What Every Woman Knows- Christine Ray

I originally wrote this piece in October of 2016.   A friend reminded me today of it, stating, ‘it is as wrenching, heartbreaking, and infuriating today.’  Its a long but an important read.  Even if you have read it before, read it again.  It holds new resonance this month.

Social media has been buzzing this morning with the reveal of Donald Trump’s misogynistic and vulgar comments about women in 2005. They are appalling, but for most women, negotiating these types of attitudes and behaviors is business as usual.

A few months ago after yet another shooting of an unarmed African American by the police, I was working out a possible blog post in my head. I wanted to try to articulate the analogy between how African American parents are forced to prepare their children for our racist culture with how women must prepare their girl children for American rape culture and had the revelation that I take this culture so much for granted that I rarely bother to have direct conversations about this with the men in my life. I don’t know if they are even aware of what most girls and women experience on a daily basis. It just is.

I actually cannot remember a time in my life that I was not aware that there will always be some boys and some men who will see girls and women, see me, as an object, as less than human, as a potential source of their gratification regardless of my wishes or consent. Did this awareness start the first time I was told by a teacher that the grade-school boy who pulled my braid so hard that it brought tears to my eyes was just doing that because he “liked” me?! Was it the first time spin the bottle was played at a middle school party and the girls were expected to be “good sports” and kiss boys they didn’t like, who might even repulse them, because they agreed to play in the first place? Was it the first time a friend showed up in high school English class with a black eye from her boyfriend and instead of offering her support, classmates whispered behind her back wondering what she had done to “deserve” it? Was it the first time I saw a fashion magazine ad where a vacant eyed woman in gorgeous clothes passively endured being groped by an equally gorgeous and well-dressed man? Or was posed kneeling prostrate in front of him, her head level with his crotch? Or maybe it was the first time I saw a Robert Palmer video on MTV.

Perhaps it was the first time an adult man paid a little too much attention to my pre-adolescent developing body and when I complained to my mother about it, saying it made me feel “gross,” I was basically told this is “just the way things are. Please don’t rock the boat by protesting or causing a scene. Just try to stay out of his way.”

Girls are taught from an incredibly early age that we are responsible not only for our own sexuality but for the sexuality of boys and men. That birth control is our responsibility. That being a sexual tease (i.e. making out with a boy and then deciding we don’t want to go any further) is the worst thing that a girl can be. Or maybe that is being a slut– that’s always been a little bit confusing to me. Although the amount of sexism and body shaming that today’s girls are subject to in out-of-control school dress code policies that hold girls to different standards and blame them for “distracting” their male classmates is getting much-needed press, this is not a new story. We have always been told not to wear our skirts too short, our tops too low, not to be too loud and flashy lest we attract the “wrong” kind of attention while also being told to smile more, not to dress like a sexless librarian or god forbid, do not dress like a boy or you will be mistaken for a lesbian. I am sure my mother’s generation and my grandmother’s generation were also told to be modest, keep their legs crossed, not wear their skirts too short and to be “good” girls too.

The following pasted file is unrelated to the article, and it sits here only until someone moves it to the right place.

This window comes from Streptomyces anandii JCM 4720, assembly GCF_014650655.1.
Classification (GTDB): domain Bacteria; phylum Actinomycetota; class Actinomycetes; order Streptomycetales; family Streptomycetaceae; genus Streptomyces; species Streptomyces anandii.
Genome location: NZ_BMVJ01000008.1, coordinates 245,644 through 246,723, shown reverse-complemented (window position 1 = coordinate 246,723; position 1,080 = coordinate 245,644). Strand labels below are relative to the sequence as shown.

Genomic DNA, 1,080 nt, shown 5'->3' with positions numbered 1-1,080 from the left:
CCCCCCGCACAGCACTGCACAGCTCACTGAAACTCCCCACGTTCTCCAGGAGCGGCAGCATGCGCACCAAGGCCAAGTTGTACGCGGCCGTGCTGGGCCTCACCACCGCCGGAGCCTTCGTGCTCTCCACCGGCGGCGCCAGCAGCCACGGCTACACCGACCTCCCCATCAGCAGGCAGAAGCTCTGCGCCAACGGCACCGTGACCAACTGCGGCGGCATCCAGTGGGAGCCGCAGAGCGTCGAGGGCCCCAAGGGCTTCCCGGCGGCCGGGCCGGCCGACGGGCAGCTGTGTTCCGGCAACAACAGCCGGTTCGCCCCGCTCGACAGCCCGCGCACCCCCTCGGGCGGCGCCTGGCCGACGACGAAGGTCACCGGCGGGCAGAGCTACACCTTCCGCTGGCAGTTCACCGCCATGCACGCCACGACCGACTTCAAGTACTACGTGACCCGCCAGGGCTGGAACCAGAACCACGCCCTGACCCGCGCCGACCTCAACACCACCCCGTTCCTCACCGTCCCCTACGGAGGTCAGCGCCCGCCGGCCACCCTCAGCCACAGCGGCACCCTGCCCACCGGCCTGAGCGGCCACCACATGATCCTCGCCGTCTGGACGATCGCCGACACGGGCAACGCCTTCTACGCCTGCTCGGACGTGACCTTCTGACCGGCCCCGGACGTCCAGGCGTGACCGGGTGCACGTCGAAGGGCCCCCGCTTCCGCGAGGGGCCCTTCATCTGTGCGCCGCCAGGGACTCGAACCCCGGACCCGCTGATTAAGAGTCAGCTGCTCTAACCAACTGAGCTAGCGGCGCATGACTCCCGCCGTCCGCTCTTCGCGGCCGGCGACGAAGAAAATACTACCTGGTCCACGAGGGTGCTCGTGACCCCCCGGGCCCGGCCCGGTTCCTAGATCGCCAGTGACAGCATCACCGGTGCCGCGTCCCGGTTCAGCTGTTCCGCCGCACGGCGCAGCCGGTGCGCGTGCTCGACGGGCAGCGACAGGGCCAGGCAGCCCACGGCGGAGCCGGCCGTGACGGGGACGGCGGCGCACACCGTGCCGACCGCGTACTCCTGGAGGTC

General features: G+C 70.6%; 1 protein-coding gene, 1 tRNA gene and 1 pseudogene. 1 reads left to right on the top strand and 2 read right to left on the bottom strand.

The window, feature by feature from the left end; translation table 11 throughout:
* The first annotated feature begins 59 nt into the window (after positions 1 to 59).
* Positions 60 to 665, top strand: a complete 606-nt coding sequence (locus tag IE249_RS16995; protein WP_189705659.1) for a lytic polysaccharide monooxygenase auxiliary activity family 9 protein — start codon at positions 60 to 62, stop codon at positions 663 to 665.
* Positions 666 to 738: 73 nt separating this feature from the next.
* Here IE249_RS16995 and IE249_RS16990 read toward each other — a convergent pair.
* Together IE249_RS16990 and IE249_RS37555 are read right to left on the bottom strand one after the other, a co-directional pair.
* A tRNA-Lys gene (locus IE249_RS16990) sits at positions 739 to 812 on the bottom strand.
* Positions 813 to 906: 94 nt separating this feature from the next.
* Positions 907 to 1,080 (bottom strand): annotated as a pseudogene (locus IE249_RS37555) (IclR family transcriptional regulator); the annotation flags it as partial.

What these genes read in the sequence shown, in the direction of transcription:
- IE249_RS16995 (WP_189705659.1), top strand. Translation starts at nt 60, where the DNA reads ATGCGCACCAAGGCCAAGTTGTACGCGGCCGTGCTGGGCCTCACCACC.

The reality is, no matter what length we wear our skirts, no matter how buttoned up our shirts are, how good we try—how good I try– to be, I simply do not know a woman who has not been subject to unwanted, unwelcome sexual attention from boys and men. I actually don’t know how many times I have ridden public transportation and not known if the man standing next to me was jostled into me or deliberately fondled me. Some of this is subtle and I have questioned my own interpretation, calling myself paranoid. Some of this is blatant and unrepentant. I have had to change seats more than once on trains and buses because of this. I have talked politely to men on trains when I would have much rather been reading my book at the end of a long day because I was worried that if I ignored his attention, he could escalate and I could get hurt.